Korean English gloss English translation
종이 세 장
jong'i se jang
paper three-[classifier for flat objects] three sheets of paper
자전거 다섯 대
jajeongeo daseot dae
bicycle five-[classifier for vehicles] five bicycles
어른 네 명
eoreun ne myeong
adult four-[classifier for people] four adults
물건 여섯 개
mulgeon yeoseot gae
thing six-[classifier for common things] six things
토끼 한 마리
tokki han mari
rabbit one-[classifier for animals] one rabbit
책 두 권
chaek du gwon
book two-[classifier for books] two books
고기 일곱 점
gogi ilgop jeom
meat seven-[classifier for pieces of meat] seven pieces of meat
옷 여덟 벌
ot yeodeol beol
cloth eight-[classifier for clothes] eight clothes


In Malay grammar, classifiers are used to count all nouns, including concrete nouns, abstract nouns[7] and phrasal nouns. Nouns are not reduplicated for plural form when used with classifiers, definite or indefinite, although Mary Dalrymple and Suriel Mofu give counterexamples where reduplication and classifiers co-occur.[8] In informal language, classifiers can be used with numbers alone without the nouns if the context is well known. The Malay term for classifiers is penjodoh bilangan, while the term in Indonesian is kata penggolong.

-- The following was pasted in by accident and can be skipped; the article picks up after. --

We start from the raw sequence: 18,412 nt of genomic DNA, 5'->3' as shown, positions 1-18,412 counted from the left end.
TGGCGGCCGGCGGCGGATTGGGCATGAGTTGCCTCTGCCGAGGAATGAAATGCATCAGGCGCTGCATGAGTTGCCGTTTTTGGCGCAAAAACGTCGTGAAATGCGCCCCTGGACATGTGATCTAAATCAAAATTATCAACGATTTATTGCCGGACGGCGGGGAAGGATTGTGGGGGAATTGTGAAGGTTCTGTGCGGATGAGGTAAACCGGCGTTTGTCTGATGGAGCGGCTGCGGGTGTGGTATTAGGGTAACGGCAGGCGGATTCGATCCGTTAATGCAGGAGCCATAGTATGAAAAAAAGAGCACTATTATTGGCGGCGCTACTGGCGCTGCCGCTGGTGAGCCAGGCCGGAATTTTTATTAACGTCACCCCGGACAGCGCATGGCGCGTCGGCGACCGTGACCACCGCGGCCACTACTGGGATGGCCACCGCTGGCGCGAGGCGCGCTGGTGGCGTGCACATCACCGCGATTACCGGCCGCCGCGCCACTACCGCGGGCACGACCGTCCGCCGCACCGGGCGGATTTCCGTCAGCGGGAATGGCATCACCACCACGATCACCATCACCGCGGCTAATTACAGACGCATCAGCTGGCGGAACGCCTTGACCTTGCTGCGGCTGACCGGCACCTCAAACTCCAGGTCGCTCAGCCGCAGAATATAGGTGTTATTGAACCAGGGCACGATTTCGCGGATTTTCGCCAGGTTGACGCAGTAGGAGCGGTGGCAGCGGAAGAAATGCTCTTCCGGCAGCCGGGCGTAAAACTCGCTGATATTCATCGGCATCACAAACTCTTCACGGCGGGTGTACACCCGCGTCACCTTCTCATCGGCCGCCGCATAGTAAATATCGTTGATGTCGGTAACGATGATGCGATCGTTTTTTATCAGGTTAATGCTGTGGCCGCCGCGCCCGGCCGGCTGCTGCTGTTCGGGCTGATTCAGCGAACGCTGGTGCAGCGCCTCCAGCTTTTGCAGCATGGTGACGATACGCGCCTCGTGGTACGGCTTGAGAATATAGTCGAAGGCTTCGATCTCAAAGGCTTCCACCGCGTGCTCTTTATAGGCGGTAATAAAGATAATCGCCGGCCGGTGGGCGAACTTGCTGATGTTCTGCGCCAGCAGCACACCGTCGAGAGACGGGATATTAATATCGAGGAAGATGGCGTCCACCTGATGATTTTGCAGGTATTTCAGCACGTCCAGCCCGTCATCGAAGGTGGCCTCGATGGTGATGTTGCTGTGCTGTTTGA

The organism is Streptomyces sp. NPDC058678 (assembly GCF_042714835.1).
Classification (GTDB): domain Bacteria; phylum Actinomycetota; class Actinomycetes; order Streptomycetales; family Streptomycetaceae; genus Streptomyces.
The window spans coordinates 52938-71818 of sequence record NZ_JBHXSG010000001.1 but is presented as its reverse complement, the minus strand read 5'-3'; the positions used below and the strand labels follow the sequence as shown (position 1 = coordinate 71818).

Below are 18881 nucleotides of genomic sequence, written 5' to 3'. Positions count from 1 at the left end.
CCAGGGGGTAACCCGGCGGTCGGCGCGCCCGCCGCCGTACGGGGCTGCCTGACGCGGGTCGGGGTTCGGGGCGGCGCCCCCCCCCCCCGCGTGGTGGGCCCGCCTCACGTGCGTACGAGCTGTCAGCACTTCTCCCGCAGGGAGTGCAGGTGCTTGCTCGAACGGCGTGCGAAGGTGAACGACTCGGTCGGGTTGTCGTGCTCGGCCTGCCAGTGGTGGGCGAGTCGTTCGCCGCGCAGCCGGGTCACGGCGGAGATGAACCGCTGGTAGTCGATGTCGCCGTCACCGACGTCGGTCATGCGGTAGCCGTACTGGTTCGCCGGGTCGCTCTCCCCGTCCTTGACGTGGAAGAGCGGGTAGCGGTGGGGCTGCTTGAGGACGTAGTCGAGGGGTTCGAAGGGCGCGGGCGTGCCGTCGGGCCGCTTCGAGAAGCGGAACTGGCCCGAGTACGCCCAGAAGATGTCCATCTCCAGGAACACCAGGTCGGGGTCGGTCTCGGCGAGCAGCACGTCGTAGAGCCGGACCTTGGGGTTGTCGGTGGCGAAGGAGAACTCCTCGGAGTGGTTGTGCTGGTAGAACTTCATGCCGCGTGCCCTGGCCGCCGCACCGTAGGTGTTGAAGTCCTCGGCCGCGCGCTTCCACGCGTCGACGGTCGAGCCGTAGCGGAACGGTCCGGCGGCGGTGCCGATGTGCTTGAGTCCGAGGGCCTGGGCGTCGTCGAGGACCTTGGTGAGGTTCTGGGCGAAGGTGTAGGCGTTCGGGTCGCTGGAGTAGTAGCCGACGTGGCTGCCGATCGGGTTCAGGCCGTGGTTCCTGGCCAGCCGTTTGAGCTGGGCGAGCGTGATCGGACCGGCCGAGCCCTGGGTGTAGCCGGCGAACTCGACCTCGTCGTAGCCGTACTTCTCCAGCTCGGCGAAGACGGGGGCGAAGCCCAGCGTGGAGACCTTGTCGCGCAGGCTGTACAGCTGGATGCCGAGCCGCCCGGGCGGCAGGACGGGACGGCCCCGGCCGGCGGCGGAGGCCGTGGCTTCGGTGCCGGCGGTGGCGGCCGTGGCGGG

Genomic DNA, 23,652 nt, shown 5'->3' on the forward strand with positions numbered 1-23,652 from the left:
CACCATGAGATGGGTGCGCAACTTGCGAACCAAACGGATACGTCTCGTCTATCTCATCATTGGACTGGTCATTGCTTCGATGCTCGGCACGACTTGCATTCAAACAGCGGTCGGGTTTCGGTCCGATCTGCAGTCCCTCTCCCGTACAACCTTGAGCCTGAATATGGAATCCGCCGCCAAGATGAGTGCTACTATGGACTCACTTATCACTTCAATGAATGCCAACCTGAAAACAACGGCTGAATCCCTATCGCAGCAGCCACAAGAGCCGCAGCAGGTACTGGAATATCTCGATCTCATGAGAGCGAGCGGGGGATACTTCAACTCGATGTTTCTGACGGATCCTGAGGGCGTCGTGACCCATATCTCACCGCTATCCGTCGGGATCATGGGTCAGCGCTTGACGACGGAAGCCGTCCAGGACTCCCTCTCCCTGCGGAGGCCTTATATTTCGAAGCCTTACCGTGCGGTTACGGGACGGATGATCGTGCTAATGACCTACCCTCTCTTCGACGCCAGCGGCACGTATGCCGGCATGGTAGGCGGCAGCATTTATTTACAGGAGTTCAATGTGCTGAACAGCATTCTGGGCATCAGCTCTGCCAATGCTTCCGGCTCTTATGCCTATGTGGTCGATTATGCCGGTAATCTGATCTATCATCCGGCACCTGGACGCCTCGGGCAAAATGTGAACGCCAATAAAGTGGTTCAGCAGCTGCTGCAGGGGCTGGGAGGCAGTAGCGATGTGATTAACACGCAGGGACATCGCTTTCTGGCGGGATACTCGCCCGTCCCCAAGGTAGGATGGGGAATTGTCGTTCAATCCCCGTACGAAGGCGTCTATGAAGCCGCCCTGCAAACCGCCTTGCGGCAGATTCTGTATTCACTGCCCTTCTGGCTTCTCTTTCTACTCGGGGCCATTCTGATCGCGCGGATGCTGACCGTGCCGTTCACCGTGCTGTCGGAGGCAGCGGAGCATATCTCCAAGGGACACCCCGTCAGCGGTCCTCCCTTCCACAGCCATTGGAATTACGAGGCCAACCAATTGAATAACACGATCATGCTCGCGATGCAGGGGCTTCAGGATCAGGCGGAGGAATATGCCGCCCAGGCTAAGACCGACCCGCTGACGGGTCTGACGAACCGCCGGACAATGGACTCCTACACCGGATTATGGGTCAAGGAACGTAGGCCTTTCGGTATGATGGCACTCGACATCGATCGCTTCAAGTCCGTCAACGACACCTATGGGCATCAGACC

Malay English gloss English translation
Seekor kerbau One-[classifier for animals] water-buffalo. A water-buffalo.
Dua orang pelajar itu Two [classifier for people] students that. Those two students.
Berapa buah kereta yang dijual?
Tiga buah.
How many [general classifier for items] cars [relative word] sold?
Three [general classifier for items].
How many cars are sold?
Three cars. / Three of them.
Secawan kopi. One-cup coffee A cup of coffee.
Saya mendengar empat das tembakan pistol. I heard four [classifier for gunshots] gunshots. I heard four gunshots.
Saya minta sebatang rokok. I would like one [classifier for cylindrical objects] cigarette. I would like a cigarette.